In Part I of this Article, we apply the Coase Theorem and its most useful corollary to the problem of pollen drift. We conclude that the liability of pollen polluters should be governed by balancing rules against nuisance law, to be applied on a case-by-case basis, rather than by a blanket liability or immunity rule. We also conclude that truly bystanding non-GMO farmers should have a viable defense to patent infringement because liability would result in the application of a reverse Pigovian tax that cannot be justified under accepted economic theory. Only a contextual approach can account for the wide variety of costs that must be identified before determining whether liability for genetic pollution is socially desirable. "In the rest of this Article, we demonstrate that existing legal doctrines support the adoption of the framework we advocate. In order to do that more effectively, we briefly provide the background science of genetically modified plants and how their patented characteristics can be adventitiously transferred, and we also highlight the consequences of pollen drift by canvassing the multi-billion dollar market for non-GMO crops. Then, we discuss the common law nuisance and trespass doctrines that may provide farmers with an affirmative cause of action when pollen drift causes a reduction in the value of a planted crop. Finally, we discuss patent law defenses that may be available to patent infringement defendants who characterize themselves as victims of pollen drift (bystanding farmers). We find significant opportunities for true bystanding farmers to rebut patent infringement claims in the voluntary act doctrine and in the doctrines of patent misuse, unclean hands, and volenti non fit injuria. In the spirit of truly descriptive law and economics analysis, we conclude that applicable common law and equitable doctrines appear to be efficient.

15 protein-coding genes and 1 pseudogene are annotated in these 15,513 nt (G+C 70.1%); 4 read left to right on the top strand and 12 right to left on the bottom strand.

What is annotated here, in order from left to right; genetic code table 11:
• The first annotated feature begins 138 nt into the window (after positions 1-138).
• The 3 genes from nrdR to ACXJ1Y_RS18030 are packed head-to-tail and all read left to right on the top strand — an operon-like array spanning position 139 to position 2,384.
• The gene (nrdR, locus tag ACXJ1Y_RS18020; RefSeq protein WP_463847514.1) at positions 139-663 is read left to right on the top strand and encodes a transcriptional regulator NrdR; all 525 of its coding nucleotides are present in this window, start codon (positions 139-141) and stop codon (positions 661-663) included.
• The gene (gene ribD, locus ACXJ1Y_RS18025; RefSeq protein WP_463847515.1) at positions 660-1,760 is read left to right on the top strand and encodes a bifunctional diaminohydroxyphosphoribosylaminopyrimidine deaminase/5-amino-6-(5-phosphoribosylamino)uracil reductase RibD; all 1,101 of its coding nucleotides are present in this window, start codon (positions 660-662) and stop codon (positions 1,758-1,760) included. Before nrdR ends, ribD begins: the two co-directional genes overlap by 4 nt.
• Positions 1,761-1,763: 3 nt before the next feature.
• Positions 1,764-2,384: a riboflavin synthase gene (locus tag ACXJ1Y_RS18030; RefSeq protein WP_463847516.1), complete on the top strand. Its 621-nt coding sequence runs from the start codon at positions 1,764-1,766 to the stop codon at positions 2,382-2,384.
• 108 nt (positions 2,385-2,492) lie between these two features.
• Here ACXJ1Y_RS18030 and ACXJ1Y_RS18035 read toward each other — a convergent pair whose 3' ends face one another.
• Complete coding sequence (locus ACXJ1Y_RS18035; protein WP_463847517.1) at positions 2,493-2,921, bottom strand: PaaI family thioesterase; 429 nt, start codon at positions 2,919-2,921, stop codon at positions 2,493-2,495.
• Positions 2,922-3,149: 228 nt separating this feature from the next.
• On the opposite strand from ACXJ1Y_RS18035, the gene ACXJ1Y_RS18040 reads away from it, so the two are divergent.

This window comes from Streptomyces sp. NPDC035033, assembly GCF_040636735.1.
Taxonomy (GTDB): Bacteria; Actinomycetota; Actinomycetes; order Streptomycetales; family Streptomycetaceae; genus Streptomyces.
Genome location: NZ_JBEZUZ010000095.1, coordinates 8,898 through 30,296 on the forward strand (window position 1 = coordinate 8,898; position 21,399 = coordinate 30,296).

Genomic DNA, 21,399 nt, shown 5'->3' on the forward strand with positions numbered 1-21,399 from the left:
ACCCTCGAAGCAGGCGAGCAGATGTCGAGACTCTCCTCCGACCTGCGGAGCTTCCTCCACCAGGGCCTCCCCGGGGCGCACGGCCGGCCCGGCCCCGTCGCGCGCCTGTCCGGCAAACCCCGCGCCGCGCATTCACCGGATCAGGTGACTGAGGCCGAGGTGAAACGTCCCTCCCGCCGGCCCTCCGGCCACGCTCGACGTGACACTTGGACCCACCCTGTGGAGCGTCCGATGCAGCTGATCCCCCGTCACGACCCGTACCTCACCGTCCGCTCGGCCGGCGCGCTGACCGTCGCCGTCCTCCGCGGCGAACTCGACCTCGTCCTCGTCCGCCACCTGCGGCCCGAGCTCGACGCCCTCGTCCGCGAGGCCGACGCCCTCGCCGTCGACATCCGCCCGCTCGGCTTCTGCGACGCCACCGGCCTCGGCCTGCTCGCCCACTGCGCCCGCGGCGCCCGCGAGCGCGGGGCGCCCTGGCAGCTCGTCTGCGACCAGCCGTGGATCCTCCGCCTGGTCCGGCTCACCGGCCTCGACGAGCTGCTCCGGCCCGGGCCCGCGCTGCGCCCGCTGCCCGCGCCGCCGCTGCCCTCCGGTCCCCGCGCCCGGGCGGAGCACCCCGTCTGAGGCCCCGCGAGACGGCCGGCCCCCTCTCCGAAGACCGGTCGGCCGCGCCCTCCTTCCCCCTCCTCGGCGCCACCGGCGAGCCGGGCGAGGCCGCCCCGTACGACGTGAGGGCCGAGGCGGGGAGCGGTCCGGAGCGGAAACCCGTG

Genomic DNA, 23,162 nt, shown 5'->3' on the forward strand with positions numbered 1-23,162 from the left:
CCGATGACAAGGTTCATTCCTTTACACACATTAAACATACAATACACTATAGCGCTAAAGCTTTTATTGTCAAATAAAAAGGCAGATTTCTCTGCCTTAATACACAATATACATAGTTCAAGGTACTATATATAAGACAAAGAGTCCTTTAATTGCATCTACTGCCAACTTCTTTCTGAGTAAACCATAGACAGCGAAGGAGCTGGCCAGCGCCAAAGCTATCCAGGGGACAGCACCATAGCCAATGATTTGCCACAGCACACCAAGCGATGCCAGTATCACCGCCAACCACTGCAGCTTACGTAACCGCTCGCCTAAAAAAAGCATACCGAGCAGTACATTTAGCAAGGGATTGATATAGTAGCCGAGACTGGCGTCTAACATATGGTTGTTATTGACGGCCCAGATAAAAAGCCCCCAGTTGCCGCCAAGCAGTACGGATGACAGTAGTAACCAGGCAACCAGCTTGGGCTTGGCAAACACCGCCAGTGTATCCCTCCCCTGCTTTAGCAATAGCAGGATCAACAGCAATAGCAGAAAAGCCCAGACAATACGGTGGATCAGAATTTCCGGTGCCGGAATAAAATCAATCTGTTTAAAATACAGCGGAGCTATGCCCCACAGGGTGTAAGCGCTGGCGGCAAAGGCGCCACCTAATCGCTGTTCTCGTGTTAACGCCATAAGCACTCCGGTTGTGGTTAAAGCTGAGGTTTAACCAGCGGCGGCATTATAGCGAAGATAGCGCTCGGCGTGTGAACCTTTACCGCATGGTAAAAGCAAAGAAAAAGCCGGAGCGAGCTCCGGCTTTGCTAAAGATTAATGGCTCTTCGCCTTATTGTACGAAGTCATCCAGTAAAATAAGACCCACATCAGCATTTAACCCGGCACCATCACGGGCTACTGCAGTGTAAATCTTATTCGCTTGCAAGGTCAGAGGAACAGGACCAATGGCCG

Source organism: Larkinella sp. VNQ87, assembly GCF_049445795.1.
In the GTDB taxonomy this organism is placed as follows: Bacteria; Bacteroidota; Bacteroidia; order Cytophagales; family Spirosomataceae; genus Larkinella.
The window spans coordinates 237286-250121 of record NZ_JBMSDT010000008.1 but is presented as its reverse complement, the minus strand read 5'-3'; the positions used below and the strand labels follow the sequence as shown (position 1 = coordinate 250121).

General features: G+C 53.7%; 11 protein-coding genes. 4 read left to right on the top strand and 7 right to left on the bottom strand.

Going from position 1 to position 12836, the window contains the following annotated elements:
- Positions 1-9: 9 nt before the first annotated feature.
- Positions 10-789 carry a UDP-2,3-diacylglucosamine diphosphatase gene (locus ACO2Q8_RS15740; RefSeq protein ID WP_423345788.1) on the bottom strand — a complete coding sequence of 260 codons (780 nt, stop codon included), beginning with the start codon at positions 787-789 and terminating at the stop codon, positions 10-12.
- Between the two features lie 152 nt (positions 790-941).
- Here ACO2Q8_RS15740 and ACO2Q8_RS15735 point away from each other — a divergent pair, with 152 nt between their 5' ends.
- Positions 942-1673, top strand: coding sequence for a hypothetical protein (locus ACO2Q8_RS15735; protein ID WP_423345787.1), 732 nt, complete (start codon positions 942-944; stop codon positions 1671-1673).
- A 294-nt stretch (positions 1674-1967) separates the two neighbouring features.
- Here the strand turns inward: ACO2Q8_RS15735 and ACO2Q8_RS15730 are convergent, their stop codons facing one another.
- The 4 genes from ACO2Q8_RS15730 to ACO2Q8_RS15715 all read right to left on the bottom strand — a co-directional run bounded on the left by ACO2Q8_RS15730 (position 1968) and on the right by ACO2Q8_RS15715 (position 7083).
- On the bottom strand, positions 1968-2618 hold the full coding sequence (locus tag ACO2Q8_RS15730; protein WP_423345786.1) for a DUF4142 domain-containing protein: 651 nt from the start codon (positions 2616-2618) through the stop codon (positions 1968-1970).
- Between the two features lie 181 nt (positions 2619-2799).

Paul J. Heald and James C. Smith,
The Problem of Social Cost in a Genetically Modified Age
Available at: http://digitalcommons.law.uga.edu/fac_artchop/8